Above: Joan Carpenter on the microphone, flanked by Cr Eli Melky and Deputy Mayor Jamie de Brenni. Councillors seated from left, Jacinta Price, Matt Paterson, Glen Auricht, Marli Banks, Jimmy Cocking and Catherine Satour.
The gallery was “never intended to be an argument to revitalise the town centre”, continued Mrs Carpenter.
“It was never intended to be at Anzac Oval, the site rejected by the committee” and “it was never intended to be a trade-off of the town’s much-loved historical oval for two football fields.”
Deputy Mayor Jamie de Brenni responded to this speech, saying “we’ve been just as frustrated as everyone by the lack of consultation – we’ve been hung out”.
Custodian Doris Stuart continued the devastating critique: “I speak for this country. I‘m registered in the Federal Court as a native title holder. If they think that rugby is going to go in the foothills, no, no, no. That is very important to us.”
This referred to the so-called greenfield site between Bradshaw Drive and the Mount Gillen range that is being promoted by the government as an alternative home for the two rugby codes, freeing up Anzac Oval for the gallery.
Mrs Stuart said rugby can stay at Anzac Oval, “which also is on a sacred site and always has been”, but rejected it as a site for the gallery “if you’re following tradition”.
Like Ms Furber-Ross, she supported a site south of the Gap: “They talk about culture, that’s not culture, having that gallery up there. Culture is through the Gap, that’s where people had to wait before they could be invited into this country.”
“Why do we need to bring in [to Mparntwe] other stories that don’t belong here?” she asked, to applause.
Wayne Thompson, organiser with Yvonne Driscoll of the protest, spoke from a tourism industry perspective, having carried 25,000 visitors around Alice in his coaches last year.
“I‘m for it going south of the Gap. I’m for it being a greenfields project, I’m not for ripping something down, spending millions of dollars to rip something down, dig it up, throw it away, that’s a waste of money.
“I’m not for spending $20m plus to build a couple of football ovals when we’ve got a perfectly good one here!”
Above: Anzac Oval looking down from Anzac Hill / Untyeyetwelye.
Mr Thompson urged councillors to listen to the Traditional Owners: “What I think doesn’t matter, two TOs have spoken here tonight, they’re saying respect, south of the Gap, ask to be invited in.”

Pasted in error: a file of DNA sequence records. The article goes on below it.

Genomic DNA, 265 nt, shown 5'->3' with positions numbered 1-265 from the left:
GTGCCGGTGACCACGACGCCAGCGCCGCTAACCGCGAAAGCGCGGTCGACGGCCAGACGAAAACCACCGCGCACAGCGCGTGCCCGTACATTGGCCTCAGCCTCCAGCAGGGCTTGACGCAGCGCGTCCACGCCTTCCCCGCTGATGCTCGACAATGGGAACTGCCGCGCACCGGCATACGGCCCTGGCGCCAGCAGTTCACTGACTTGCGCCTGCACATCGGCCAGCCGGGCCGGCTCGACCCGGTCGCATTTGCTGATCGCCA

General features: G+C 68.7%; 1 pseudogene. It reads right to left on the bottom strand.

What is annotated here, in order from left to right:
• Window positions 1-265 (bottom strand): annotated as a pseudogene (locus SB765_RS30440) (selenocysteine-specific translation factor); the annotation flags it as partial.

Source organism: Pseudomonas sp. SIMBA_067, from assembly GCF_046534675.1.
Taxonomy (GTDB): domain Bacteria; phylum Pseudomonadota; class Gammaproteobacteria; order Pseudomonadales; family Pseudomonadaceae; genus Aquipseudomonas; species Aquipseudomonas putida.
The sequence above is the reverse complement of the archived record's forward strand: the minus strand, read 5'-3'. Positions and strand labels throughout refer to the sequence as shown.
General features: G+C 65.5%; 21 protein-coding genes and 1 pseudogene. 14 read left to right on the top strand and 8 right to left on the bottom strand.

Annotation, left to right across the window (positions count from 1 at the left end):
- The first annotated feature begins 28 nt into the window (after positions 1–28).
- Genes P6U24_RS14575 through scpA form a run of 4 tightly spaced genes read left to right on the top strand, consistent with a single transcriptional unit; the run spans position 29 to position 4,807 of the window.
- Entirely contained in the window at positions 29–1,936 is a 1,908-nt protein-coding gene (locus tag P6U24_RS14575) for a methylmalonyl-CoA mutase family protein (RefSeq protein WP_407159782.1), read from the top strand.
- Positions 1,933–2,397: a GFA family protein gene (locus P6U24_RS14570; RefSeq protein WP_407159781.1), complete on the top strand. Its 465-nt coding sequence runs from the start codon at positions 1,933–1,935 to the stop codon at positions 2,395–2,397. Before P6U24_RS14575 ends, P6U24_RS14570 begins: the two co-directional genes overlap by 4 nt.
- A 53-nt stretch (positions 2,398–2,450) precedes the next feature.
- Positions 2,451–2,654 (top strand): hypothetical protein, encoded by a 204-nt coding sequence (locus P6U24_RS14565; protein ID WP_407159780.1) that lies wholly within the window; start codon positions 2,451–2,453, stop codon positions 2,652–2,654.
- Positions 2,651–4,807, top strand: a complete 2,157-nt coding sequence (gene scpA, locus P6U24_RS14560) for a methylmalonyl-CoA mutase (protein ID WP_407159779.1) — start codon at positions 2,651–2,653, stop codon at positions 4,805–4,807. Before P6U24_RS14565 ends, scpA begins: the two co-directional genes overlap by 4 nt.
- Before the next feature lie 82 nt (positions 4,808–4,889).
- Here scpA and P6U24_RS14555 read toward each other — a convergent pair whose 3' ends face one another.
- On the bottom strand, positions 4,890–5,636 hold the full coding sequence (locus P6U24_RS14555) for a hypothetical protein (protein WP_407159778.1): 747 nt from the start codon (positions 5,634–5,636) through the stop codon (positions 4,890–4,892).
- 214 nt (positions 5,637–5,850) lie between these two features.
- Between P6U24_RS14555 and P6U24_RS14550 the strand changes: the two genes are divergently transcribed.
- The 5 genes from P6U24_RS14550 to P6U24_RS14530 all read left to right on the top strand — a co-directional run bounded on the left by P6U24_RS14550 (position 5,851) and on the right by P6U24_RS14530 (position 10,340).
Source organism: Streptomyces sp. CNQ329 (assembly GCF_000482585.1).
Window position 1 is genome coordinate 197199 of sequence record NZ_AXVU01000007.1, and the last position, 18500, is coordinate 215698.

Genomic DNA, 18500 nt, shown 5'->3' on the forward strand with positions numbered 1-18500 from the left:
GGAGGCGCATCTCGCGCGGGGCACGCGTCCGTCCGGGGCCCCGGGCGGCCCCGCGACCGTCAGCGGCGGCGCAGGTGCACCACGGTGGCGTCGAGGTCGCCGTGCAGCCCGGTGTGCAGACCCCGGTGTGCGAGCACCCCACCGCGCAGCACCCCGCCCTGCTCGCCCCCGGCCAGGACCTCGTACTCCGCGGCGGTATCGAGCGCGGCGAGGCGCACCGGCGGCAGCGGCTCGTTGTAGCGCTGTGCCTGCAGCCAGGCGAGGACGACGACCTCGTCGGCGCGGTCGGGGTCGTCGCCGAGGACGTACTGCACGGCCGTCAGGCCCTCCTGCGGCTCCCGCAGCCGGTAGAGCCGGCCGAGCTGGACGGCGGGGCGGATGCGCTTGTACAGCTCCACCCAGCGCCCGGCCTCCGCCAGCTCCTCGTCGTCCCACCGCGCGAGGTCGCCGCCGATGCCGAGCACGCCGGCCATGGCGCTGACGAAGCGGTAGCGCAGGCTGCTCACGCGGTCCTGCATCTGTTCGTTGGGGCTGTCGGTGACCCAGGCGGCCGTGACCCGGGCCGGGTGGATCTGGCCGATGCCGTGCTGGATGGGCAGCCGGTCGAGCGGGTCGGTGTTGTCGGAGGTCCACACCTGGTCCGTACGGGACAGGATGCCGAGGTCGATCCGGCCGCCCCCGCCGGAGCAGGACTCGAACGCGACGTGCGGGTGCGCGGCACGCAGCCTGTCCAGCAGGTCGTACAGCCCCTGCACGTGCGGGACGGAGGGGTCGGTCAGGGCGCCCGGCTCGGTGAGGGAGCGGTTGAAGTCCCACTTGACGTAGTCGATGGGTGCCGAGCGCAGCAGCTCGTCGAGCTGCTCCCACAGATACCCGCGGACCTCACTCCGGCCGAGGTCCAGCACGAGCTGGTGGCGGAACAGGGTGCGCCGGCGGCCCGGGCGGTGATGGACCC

It is safe to say that these comments reflected the view of a strong majority in the room. But among the visitors there were also supporters of the government’s project.
Dave Batic spoke as general manger of Alice Springs Airport, chairman of the Chamber of Commerce and of the RSL.
The Alice Springs economy is in decline, he said, the airport data is irrefutable evidence of this. It needs a capital injection “of anything, doesn’t matter what it is”. But an iconic project could do it, something comparable with the Stockman’s Hall of Fame which had turned around the fortunes of Longreach in Queensland.
He said the chamber preferred a CBD location for the project, for the flow-on benefits to other businesses. He made no reference to the gallery’s cultural purpose but did refer to the military history of Anzac Oval and government’s assurances that it would be preserved – although he didn’t know how. This was greeted with cynical laughter.
He urged council to enter into the MOU with government: in this way every question raised last night could be answered.
This was the logic of Mayor Ryan’s motion to work with the Department of Tourism and Culture to develop a draft MOU, to progress its plans for the gallery on the Anzac Hill Precinct site.
Through such a process “we can control a lot of the discussion in the community”, said Mayor Ryan, who attended the meeting by phone.
His colleagues, though, were inclined to listen to the discussion, rather than control it. The question remains how.
Ms Driscoll had suggested canvassing views in the same mail-out as the rates notices. CEO Rex Mooney said that would be possible.